I suspect that many of us carry a nagging regret we wish we could shed or fix. In a shame averse culture, we just want to say, "I didn't mean anything by it," and hear someone say "that's ok." Then we'll feel better. But too often its not ok. Not the inner feeling and not the outer consequences.
When I taught "Lying" to teenagers as a practical ethics course ("should I" not "how to"), my students tended to be either quick to forgive or gruelingly critical. But the method we used, articulated by Sisela Bok in her book, "Lying," developed habits of examining the consequences of a lie and whether the lie was the best choice or whether there was a better alternative. Of course, this happens after the fact. The habit hopes to influence the next choice when it comes.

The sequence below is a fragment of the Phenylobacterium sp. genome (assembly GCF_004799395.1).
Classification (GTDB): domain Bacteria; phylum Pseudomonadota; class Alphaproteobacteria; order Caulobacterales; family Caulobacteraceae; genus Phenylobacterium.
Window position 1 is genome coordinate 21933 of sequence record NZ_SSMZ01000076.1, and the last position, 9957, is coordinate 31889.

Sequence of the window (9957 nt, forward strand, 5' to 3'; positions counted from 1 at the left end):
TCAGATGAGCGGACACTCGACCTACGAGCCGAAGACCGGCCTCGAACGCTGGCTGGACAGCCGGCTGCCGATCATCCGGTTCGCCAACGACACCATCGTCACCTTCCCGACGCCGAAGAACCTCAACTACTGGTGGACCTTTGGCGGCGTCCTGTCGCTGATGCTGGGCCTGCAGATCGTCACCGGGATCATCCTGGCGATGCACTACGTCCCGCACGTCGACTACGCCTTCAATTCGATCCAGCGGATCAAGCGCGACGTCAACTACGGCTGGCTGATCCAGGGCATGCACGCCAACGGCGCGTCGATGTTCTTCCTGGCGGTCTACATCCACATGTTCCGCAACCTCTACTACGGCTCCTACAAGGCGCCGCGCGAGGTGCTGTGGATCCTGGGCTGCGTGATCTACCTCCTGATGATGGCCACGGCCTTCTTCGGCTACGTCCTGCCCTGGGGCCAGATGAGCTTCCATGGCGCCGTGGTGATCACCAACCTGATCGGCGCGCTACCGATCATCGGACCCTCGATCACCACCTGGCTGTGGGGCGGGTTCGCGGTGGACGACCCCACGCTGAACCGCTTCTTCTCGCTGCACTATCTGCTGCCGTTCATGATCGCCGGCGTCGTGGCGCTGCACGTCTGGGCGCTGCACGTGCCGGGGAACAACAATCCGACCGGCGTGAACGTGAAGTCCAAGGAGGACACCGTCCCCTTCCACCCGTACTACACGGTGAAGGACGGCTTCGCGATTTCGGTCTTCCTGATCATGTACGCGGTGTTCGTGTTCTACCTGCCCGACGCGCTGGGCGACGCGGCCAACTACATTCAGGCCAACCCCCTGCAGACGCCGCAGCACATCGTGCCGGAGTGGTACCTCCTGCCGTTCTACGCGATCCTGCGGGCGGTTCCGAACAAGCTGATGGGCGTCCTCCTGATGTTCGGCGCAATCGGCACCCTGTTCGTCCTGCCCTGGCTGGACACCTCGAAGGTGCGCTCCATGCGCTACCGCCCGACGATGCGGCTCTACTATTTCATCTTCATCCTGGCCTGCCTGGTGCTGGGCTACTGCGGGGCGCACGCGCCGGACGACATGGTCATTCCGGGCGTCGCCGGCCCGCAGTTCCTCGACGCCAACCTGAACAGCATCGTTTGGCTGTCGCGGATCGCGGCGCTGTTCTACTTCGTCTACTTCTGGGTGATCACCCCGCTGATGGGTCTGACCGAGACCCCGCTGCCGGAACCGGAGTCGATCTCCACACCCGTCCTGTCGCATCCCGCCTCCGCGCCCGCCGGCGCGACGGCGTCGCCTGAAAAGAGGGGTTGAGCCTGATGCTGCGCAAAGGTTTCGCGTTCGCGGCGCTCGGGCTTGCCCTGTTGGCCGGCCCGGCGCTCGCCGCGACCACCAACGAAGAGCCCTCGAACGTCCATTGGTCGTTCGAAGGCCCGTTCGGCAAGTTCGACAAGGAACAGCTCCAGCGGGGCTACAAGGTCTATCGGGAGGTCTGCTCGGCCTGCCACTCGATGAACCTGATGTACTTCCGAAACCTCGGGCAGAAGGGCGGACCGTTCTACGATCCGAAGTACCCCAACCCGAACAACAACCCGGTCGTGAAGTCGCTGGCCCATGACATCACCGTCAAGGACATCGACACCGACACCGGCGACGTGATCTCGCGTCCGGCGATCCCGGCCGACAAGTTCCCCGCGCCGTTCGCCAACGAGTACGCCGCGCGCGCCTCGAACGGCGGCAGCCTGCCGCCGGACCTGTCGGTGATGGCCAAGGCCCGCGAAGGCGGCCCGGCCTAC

Did Thompson become a more honest person as the result of his regret? Will Ryan Lochte become a more honest person as a result of the embarrassing episode in Brazil? I hope so. Because it really matters. The lie told without regard for the shame it would bring to international hosts, and without regard for the role of U.S. ambassador that our athletes are expected to play has consequences that will play out for years. We should do more than hope, we should insist that our, OUR, swimmers man up and repair what damage they can.